liquidity is required to be maintained for the survival of a business. So if a firm was not
pay sufficient attention to its working capital management, then it is quite possible that
the firm would have to face bankruptcy (Kargar & Blumenthal, 1994). Shortage of
working capital is normally attributed as a major cause of failure of many small
businesses in various developing and developed countries (Rafuse, 1996). Effective
management of working capital decreases the need for lending funds to pay back the
short term debts of the firm.
There are different approaches for the management of working capital. Two basic
policies of working capital management are namely aggressive working capital
management policy and conservative working capital management policy. An aggressive
investment policy with high levels of fixed assets and low investment in current assets
may generate more profits for a firm. However it also accompanies a risk of insufficient
funds for daily operations and for payment of short term debts.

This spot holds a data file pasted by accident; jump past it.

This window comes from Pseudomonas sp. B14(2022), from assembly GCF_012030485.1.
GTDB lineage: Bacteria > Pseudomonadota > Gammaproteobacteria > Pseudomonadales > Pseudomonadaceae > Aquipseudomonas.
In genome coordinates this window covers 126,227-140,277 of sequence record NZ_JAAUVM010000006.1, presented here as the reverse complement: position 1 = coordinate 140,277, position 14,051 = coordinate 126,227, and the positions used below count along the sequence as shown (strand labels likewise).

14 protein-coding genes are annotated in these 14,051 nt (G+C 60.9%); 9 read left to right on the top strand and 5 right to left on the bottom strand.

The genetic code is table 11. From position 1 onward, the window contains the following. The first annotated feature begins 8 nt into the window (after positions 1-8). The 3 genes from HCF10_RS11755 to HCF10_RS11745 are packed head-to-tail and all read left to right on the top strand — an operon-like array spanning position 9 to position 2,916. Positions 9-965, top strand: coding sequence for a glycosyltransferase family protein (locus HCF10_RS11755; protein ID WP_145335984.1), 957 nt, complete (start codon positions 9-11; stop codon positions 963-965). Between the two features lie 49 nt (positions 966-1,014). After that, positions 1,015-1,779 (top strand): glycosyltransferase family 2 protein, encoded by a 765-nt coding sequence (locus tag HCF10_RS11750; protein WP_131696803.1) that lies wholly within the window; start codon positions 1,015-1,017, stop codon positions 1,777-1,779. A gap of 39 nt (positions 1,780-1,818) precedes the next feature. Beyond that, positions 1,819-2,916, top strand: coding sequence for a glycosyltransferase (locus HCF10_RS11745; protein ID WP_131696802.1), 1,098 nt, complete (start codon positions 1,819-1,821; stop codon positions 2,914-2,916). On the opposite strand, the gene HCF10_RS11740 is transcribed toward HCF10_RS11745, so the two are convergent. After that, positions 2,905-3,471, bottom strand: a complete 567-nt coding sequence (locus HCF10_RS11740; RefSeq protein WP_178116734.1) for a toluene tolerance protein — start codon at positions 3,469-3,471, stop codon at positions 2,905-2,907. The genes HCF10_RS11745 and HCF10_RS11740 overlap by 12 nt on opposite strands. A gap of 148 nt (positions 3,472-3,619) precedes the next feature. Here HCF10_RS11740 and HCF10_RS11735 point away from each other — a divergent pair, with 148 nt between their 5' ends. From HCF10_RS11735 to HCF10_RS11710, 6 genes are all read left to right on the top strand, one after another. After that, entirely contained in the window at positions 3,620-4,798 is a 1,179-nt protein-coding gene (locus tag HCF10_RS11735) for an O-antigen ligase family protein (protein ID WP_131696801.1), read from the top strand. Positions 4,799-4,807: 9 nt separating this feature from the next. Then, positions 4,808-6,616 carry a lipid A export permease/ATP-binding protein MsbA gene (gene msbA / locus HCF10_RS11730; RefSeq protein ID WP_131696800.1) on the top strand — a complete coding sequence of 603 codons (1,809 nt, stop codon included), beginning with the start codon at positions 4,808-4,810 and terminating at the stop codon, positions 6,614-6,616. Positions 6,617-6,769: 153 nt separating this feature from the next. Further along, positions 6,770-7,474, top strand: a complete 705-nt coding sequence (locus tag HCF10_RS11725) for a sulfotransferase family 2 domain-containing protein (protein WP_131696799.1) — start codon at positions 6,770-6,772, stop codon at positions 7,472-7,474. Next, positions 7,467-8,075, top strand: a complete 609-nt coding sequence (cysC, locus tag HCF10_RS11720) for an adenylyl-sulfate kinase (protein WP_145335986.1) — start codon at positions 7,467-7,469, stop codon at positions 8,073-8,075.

A conservative investment policy is opposite to it with less investment in fixed assets and
more in current assets. For financing of working capital aggressive policy implies that
current liabilities are maintained at a greater portion as compared to long term debts.
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High level of current liabilities requires more resources to be in liquid form to pay back
debts earlier. But current pay outs bear less rate of interest and hence can cause more
savings. In conservative working capital financing policy a greater portion of long term
debts is used in contrast to current liabilities.
Working capital management and profitability certainly have some relation with each
other. Much research work is available on this relationship though the same has not been
explored in Kenya. Working capital is very important part of business activities of any
firm. The rest of the study is based on an analysis of previous literature which provides
the theoretical background for the study, research methodology and sample size.
1.1.1 Concept of Working Capital Management